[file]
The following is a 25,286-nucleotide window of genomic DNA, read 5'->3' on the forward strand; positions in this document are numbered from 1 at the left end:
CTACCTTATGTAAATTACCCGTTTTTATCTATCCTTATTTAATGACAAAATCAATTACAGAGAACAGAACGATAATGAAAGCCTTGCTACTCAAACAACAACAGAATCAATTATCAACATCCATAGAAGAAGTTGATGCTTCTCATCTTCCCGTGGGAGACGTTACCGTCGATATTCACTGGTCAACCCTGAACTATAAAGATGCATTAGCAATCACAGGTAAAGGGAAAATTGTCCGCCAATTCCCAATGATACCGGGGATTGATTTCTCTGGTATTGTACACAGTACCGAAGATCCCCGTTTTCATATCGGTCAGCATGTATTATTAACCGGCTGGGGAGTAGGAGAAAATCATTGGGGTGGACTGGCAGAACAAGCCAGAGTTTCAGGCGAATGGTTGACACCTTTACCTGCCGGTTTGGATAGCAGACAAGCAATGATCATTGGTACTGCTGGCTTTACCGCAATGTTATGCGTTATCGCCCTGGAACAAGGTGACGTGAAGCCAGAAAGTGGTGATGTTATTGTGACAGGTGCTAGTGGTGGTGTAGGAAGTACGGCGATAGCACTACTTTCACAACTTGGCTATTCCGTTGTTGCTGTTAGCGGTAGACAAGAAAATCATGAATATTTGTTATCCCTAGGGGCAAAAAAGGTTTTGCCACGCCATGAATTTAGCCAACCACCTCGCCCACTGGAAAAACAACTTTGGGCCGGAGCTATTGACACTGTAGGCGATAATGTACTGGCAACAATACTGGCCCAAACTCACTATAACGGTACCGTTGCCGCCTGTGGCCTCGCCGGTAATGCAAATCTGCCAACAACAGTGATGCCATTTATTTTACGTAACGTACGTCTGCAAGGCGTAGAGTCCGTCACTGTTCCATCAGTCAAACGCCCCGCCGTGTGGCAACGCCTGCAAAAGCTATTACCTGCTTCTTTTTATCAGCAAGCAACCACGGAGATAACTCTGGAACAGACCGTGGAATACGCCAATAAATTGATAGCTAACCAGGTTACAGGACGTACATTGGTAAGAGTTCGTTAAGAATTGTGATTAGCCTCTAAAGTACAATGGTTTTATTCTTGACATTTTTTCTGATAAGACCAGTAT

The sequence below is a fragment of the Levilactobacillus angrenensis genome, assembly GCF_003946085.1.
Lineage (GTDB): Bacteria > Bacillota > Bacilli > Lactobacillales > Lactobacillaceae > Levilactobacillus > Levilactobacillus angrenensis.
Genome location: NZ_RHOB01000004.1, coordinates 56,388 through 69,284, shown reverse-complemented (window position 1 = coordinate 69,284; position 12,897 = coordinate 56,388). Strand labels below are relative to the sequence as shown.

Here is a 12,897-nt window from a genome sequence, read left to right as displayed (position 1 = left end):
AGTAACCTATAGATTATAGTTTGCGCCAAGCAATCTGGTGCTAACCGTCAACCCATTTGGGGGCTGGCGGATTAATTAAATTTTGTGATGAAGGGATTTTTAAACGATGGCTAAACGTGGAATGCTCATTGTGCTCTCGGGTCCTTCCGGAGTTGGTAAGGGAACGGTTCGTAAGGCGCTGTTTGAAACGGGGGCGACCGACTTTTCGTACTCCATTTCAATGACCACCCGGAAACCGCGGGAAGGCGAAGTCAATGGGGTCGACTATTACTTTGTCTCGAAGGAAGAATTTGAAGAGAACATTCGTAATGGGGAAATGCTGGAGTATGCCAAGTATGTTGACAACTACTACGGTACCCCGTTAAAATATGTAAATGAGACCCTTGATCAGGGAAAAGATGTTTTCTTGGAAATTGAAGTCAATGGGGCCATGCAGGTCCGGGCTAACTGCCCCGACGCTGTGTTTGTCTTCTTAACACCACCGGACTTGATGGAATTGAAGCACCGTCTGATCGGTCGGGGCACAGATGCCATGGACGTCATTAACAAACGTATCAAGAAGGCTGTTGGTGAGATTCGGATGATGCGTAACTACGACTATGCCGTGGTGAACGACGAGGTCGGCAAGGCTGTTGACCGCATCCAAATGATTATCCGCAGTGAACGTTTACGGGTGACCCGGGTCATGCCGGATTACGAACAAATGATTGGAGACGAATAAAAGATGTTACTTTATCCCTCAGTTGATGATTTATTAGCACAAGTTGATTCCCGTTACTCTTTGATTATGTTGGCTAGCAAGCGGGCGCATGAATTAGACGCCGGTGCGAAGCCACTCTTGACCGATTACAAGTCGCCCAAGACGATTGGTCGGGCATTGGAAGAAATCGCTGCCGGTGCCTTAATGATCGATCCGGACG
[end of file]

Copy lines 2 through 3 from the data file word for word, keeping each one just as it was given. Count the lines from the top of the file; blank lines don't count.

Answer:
CTACCTTATGTAAATTACCCGTTTTTATCTATCCTTATTTAATGACAAAATCAATTACAGAGAACAGAACGATAATGAAAGCCTTGCTACTCAAACAACAACAGAATCAATTATCAACATCCATAGAAGAAGTTGATGCTTCTCATCTTCCCGTGGGAGACGTTACCGTCGATATTCACTGGTCAACCCTGAACTATAAAGATGCATTAGCAATCACAGGTAAAGGGAAAATTGTCCGCCAATTCCCAATGATACCGGGGATTGATTTCTCTGGTATTGTACACAGTACCGAAGATCCCCGTTTTCATATCGGTCAGCATGTATTATTAACCGGCTGGGGAGTAGGAGAAAATCATTGGGGTGGACTGGCAGAACAAGCCAGAGTTTCAGGCGAATGGTTGACACCTTTACCTGCCGGTTTGGATAGCAGACAAGCAATGATCATTGGTACTGCTGGCTTTACCGCAATGTTATGCGTTATCGCCCTGGAACAAGGTGACGTGAAGCCAGAAAGTGGTGATGTTATTGTGACAGGTGCTAGTGGTGGTGTAGGAAGTACGGCGATAGCACTACTTTCACAACTTGGCTATTCCGTTGTTGCTGTTAGCGGTAGACAAGAAAATCATGAATATTTGTTATCCCTAGGGGCAAAAAAGGTTTTGCCACGCCATGAATTTAGCCAACCACCTCGCCCACTGGAAAAACAACTTTGGGCCGGAGCTATTGACACTGTAGGCGATAATGTACTGGCAACAATACTGGCCCAAACTCACTATAACGGTACCGTTGCCGCCTGTGGCCTCGCCGGTAATGCAAATCTGCCAACAACAGTGATGCCATTTATTTTACGTAACGTACGTCTGCAAGGCGTAGAGTCCGTCACTGTTCCATCAGTCAAACGCCCCGCCGTGTGGCAACGCCTGCAAAAGCTATTACCTGCTTCTTTTTATCAGCAAGCAACCACGGAGATAACTCTGGAACAGACCGTGGAATACGCCAATAAATTGATAGCTAACCAGGTTACAGGACGTACATTGGTAAGAGTTCGTTAAGAATTGTGATTAGCCTCTAAAGTACAATGGTTTTATTCTTGACATTTTTTCTGATAAGACCAGTAT

The sequence below is a fragment of the Levilactobacillus angrenensis genome, assembly GCF_003946085.1.